Posted tagged ‘Yoga practice’

Kept Awake By Meditation and Sookie Stackhouse Novel (“Dead” The Next Day)

May 5, 2010

Meditation and Vampire Novels

As some followers of this blog know, I’m a longtime devotee of Astanga yoga (sometimes, unfortunately, known as “power yoga”).  Astanga is a relatively active form of yoga in which the practitioner jumps from pose to pose;  each pose in turn is held for a relatively short set number of breaths.  Because I do “self-practice,” meaning that I do Astanga yoga at home by myself, my practice has somewhat deteriorated over the past few years.  I do it, sure, but the requisite number of breaths has shortened to second hand levels (as in, about one second per pose) and my focus has become increasingly… diffused.

Great returns rarely come from casual investments (i.e. no pain, no gain).  Meaning that my rushed, unfocused yoga, does not yield a significant amount of inner peace.  (Sigh.)

One possible remedy would be to simply give more time and energy to my existing yoga practive.

But that’s not really the ManicD way of handling an issue of this kind.  Instead, what I’ve tried is to add in something else, something which I can also pursue in a slightly desultory way:  meditation.

Ah, meditation.

Meditation is probably harder for the Manic personality than Astanga yoga, as it involves minimal jumping.

But unlike my self-led yoga-practice, I’ve tried to meditate in a mediation session, at a meditation center, with a teacher and pillows, and other, sincere-looking people, and one of those beautiful bells in a bowl.   This structure, given my achievement-oriented personality, actually inspires me to sit still.

Ah.  (Meditation.)

I really do like the sessions.  When I’m in one, I feel more aware, more tolerant, more wise, more balanced.  The problem is that after I come home from one of these sessions, I seem to be driven to some form of extreme behavior. I don’t rent a race car, or go out on the town–I just do things that are, as they say in Buddhist terminology, unskillful.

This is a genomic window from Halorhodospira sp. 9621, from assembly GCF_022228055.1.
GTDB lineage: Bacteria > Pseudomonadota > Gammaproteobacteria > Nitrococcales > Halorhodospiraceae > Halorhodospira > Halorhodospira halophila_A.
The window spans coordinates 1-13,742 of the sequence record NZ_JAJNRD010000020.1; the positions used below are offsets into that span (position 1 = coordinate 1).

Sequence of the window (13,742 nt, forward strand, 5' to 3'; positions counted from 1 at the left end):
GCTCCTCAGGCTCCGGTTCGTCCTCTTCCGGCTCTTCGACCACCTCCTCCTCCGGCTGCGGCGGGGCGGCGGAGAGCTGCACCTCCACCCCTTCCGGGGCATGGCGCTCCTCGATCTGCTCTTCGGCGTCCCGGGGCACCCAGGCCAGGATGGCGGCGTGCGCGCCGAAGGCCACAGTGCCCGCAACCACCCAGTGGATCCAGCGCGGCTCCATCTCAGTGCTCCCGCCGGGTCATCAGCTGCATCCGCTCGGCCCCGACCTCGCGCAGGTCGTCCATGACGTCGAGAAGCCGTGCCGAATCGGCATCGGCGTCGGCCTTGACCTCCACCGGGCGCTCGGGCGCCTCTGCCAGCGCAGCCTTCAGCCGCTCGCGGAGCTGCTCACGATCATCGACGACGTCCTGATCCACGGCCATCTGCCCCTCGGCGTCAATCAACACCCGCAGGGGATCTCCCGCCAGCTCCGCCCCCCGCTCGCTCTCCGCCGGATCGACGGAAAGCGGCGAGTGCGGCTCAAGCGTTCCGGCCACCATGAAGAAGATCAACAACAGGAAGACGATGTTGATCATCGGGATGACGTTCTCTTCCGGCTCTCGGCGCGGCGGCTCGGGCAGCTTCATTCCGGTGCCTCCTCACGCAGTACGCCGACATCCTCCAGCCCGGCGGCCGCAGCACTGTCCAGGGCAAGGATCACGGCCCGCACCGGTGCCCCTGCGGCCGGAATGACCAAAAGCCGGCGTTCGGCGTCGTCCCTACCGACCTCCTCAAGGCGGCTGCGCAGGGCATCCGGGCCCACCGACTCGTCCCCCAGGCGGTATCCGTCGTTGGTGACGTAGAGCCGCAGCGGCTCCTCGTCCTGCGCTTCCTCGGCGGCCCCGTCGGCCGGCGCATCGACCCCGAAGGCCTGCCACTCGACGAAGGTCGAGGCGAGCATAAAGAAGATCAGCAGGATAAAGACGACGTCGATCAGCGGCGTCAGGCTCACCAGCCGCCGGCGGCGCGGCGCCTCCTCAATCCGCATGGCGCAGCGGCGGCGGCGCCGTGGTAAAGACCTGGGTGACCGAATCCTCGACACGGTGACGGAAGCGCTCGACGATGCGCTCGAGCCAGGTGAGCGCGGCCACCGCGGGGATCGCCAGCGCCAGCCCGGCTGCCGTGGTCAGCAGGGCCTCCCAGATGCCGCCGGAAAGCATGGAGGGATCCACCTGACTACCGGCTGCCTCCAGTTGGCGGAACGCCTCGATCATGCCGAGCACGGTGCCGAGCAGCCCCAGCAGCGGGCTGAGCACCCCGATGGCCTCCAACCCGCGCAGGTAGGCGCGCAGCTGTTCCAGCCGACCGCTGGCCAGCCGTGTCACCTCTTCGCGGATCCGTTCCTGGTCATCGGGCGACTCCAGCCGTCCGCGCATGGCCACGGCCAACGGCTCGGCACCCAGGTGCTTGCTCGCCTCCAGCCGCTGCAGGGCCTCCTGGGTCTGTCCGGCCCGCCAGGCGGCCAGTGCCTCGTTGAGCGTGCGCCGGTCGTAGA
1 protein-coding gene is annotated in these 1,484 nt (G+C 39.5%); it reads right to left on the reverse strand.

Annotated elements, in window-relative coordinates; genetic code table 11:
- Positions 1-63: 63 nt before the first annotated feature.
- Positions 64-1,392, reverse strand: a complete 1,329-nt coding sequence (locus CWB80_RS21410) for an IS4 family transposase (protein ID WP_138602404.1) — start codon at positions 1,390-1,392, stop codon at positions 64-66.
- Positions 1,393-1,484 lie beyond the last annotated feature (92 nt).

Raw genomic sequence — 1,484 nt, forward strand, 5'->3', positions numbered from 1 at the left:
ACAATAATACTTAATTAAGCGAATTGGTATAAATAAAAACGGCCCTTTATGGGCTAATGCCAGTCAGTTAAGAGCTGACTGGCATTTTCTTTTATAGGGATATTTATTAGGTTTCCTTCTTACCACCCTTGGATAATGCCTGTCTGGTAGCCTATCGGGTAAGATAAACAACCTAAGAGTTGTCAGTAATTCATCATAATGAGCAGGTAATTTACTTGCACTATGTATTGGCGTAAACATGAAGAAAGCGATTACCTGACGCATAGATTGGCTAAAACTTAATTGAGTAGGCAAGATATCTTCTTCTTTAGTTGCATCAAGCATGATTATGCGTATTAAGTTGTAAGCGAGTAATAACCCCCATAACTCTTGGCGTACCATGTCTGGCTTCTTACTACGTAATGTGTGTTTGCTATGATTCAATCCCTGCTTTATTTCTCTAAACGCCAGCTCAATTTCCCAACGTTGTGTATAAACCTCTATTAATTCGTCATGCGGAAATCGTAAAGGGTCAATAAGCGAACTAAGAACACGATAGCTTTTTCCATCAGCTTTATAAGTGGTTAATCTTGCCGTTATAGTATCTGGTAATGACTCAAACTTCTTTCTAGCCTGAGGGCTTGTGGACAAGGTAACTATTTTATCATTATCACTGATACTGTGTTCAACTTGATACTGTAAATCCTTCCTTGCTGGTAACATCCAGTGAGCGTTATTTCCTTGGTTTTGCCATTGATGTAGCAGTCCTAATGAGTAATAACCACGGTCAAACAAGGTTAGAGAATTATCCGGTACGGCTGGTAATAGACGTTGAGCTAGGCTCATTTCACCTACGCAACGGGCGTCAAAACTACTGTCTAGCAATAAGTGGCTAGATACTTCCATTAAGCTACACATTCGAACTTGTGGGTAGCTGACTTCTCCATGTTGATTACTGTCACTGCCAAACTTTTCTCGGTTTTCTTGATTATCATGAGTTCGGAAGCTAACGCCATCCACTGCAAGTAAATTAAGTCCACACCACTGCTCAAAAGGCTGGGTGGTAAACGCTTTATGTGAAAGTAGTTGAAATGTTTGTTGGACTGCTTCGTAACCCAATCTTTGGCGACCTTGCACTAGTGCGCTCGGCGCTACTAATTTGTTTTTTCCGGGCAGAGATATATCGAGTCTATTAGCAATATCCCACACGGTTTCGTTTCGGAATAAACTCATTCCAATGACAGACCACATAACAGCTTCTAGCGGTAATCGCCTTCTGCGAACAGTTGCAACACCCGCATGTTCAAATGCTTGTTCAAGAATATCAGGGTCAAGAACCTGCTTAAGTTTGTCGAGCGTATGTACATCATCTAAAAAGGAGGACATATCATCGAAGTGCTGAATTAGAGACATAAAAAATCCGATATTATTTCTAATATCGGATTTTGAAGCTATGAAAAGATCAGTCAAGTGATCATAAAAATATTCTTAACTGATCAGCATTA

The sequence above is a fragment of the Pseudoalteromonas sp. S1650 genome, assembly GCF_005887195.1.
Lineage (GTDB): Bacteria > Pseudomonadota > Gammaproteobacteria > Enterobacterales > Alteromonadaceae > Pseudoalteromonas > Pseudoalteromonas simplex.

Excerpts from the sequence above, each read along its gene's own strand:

After last night’s session, for example, I stayed up till about 3:30 a.m. reading the new Sookie Stackhouse mystery from Charlaine Harris—Dead In the Family, the tenth in the series.

With all due respect to Ms. Harris, some of whose work I have truly enjoyed, it’s not a terrifically good book.   The story has gotten very complex, too full of ancillary characters, too dependent on prior knowledge, too rushed, too soap-opery.  If you are not (a) escapist, (b) already addicted to her main characters (Sookie Stackhouse, Bill Compton, and Eric Northman), and possibly (c)  just coming out of a Buddhist meditation session, it is extremely unlikely that you would find it worthy of a virtually all-night read.   (Maybe not even any read.)

But the meditation teacher last night, a very thoughtful and meticulous speaker, had a curiously bloodless quality.  She smiled frequently;she said things that, if not original, were useful; she wore a very tasteful, shawl.  And yet she also left me in a state ripe for self-indulgence, blood–errr—lust, the super-handsome, super- passionate Eric healing Sookie of her post-Fairy-torture trauma.

Ah, vampire novels.

(By way of further excuse, I should note that I’ve only read Sookie Stackhouse novels; I’m not really familiar with the TV series.  Also, to those of you that can’t understand my obsession with these books—umm…..how about ‘it’s a great way, as a writer, to learn how to put action in one’s work.’)

Scoring Yoga (The Fug of Comparison and Nag Champa)

November 21, 2009

I am a bit amazed that anyone would question whether the “spirit of competition is in the soul of yoga.”  (See New York Times article, of November 18, 2009, by Sara Eckel.)